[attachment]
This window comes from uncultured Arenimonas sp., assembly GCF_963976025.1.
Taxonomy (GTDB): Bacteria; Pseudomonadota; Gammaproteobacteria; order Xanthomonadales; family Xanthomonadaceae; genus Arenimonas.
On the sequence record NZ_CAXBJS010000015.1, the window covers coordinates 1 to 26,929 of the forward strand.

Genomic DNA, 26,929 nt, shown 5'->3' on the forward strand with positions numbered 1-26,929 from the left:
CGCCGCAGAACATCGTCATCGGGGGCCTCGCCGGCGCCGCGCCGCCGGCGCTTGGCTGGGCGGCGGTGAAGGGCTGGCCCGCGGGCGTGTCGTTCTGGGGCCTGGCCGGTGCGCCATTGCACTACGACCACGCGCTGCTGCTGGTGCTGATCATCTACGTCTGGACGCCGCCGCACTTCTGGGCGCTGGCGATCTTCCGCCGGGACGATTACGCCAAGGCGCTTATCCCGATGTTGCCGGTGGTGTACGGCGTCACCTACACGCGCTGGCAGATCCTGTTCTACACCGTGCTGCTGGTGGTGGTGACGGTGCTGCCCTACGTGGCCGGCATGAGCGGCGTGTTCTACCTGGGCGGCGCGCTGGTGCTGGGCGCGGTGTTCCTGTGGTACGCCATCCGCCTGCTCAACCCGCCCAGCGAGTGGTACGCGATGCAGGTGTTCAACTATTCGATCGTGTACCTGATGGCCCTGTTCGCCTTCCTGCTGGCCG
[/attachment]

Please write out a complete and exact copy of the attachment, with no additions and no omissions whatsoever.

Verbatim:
This window comes from uncultured Arenimonas sp., assembly GCF_963976025.1.
Taxonomy (GTDB): Bacteria; Pseudomonadota; Gammaproteobacteria; order Xanthomonadales; family Xanthomonadaceae; genus Arenimonas.
On the sequence record NZ_CAXBJS010000015.1, the window covers coordinates 1 to 26,929 of the forward strand.

Genomic DNA, 26,929 nt, shown 5'->3' on the forward strand with positions numbered 1-26,929 from the left:
CGCCGCAGAACATCGTCATCGGGGGCCTCGCCGGCGCCGCGCCGCCGGCGCTTGGCTGGGCGGCGGTGAAGGGCTGGCCCGCGGGCGTGTCGTTCTGGGGCCTGGCCGGTGCGCCATTGCACTACGACCACGCGCTGCTGCTGGTGCTGATCATCTACGTCTGGACGCCGCCGCACTTCTGGGCGCTGGCGATCTTCCGCCGGGACGATTACGCCAAGGCGCTTATCCCGATGTTGCCGGTGGTGTACGGCGTCACCTACACGCGCTGGCAGATCCTGTTCTACACCGTGCTGCTGGTGGTGGTGACGGTGCTGCCCTACGTGGCCGGCATGAGCGGCGTGTTCTACCTGGGCGGCGCGCTGGTGCTGGGCGCGGTGTTCCTGTGGTACGCCATCCGCCTGCTCAACCCGCCCAGCGAGTGGTACGCGATGCAGGTGTTCAACTATTCGATCGTGTACCTGATGGCCCTGTTCGCCTTCCTGCTGGCCG